But there was a parallel -- though less contentious -- issue involving requiring gender to sign up for a Google account. I didn't see why I had to disclose my gender in order to use GMail or Calendar or various other Google services. Sure, I could lie. Who would know? I could even select "Other", an option Google included because for some people gender is nonbinary. But I really wanted another option which was more like "Irrelevant" or, to put it bluntly, "None of your business".

So I'm super-excited that I can now create a Google account and select "Rather not say" when asked for my gender. It may not seem like a big deal to most people, but I see it as an important step in respecting user choice and asking for a minimal set of personal data.


Google infrastructure security design overview.

I'm pleased to see the publication of this comprehensive overview of Google's security systems, which demystifies security practices and gives users insight into how their data is kept secure. Karl and I have both worked on multiple systems outlined here, so on a personal note, it's also nice to be able to point to something about our past work.


Virgin Islands nice.

I had a long relaxing holiday with minimal walking. As expected, I spent much of my time in the water, swimming Magens 1-2 hours a day. I saw turtles most days (including 17 sightings one morning when there was spectacularly good visibility), lobsters, pelicans and other sea birds, conch, and once an octopus (unfortunately I didn't have my camera). I did a long swim on St John, courtesy of a suggestion from a friend I caught up with while I was visiting. I swam a few other beaches, snorkeled, and kayaked. Mostly, I went to Magens.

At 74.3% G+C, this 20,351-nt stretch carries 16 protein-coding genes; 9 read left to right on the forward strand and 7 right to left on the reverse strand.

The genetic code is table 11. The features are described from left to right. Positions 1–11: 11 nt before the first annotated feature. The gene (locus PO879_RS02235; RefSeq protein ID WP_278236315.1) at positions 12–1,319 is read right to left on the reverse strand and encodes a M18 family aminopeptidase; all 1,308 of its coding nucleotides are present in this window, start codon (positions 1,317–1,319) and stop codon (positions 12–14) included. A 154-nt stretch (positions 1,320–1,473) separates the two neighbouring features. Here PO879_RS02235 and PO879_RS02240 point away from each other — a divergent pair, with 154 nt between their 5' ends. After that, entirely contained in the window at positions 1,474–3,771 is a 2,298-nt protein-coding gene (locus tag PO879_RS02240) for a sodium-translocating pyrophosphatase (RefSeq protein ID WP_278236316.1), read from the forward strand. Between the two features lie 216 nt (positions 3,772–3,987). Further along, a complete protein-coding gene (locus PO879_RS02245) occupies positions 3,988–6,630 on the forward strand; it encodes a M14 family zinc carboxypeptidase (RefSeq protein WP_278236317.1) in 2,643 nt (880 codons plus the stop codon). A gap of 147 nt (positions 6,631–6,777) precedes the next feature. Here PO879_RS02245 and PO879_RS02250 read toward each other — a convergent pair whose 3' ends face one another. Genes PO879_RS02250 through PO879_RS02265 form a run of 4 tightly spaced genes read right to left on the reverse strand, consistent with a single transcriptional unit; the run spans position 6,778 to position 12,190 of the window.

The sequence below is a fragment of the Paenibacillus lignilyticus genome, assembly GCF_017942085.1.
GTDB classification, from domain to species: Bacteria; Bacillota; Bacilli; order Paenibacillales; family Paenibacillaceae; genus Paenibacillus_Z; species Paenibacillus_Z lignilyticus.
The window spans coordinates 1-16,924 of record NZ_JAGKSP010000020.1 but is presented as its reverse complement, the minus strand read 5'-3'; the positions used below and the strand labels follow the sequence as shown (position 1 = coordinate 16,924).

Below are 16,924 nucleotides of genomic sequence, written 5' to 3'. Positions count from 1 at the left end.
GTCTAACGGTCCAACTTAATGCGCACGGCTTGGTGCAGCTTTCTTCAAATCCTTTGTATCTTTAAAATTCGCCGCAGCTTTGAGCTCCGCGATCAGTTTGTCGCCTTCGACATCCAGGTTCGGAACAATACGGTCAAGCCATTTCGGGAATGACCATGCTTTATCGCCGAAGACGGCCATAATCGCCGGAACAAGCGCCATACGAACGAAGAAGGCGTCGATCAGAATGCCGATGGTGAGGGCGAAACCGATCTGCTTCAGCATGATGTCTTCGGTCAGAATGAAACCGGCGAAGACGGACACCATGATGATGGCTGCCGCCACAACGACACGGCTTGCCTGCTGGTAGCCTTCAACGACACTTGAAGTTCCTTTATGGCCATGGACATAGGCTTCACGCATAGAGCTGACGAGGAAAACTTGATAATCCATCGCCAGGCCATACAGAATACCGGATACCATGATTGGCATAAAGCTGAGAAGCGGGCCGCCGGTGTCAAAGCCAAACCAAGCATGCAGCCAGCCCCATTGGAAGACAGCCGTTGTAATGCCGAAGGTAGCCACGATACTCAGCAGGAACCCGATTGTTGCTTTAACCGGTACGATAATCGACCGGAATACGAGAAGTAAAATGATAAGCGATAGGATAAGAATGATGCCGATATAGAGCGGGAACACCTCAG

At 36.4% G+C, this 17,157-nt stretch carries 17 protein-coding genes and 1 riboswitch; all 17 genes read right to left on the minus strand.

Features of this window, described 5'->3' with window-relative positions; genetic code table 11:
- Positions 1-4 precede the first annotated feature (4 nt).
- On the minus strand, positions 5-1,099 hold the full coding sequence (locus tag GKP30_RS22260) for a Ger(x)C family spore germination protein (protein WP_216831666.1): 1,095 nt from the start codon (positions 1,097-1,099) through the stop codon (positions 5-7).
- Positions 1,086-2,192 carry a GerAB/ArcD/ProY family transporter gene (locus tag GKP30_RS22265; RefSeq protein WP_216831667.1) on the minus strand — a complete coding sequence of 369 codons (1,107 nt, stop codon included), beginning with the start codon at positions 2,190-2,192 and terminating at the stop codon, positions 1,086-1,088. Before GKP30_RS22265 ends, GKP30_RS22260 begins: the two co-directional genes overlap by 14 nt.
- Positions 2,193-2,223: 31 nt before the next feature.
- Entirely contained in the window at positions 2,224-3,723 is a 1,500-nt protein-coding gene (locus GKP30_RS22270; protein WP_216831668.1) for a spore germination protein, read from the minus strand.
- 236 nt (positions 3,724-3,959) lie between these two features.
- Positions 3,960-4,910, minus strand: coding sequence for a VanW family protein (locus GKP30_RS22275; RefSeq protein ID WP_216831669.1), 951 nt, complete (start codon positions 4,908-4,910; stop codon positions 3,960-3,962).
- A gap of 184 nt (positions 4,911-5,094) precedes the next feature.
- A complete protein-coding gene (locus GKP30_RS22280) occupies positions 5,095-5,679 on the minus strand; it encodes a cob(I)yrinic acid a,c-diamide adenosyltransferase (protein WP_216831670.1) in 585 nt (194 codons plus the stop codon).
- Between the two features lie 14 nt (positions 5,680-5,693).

There were many dinners, including celebrating Christmas, Hannukah, New Year's, and my mom's birthday with my parents and their friends. I had some excellent pinochle hands. I did physical therapy and took many naps. I did end up working about two days of my vacation, but it was so much more relaxing than actually being at the office.

Coincidentally, C, one of my former teammates from Zurich, was in the Virgin Islands part of the time Karl and I were there. We ended up spending quite a bit of time together: a couple of hours together at Maho, a day sail to the BVI with her parents, and ringing in the new year at Magens.

It seems my trips to the Virgin Islands center around animals. This year's animal highlights were monitoring a turtle nesting site (we didn't see the hatchlings, but we did see tracks and egg shell fragments) and a pizza-eating mongoose. Other animal events included a frog which had hopped its way inside (I'm guessing based on this site that it's a Puerto Rican ditch frog, but I am not a frog expert), donkeys wandering in the road, and ducks and iguanas. There was a relative absence of mosquitoes, which was a quite pleasant surprise.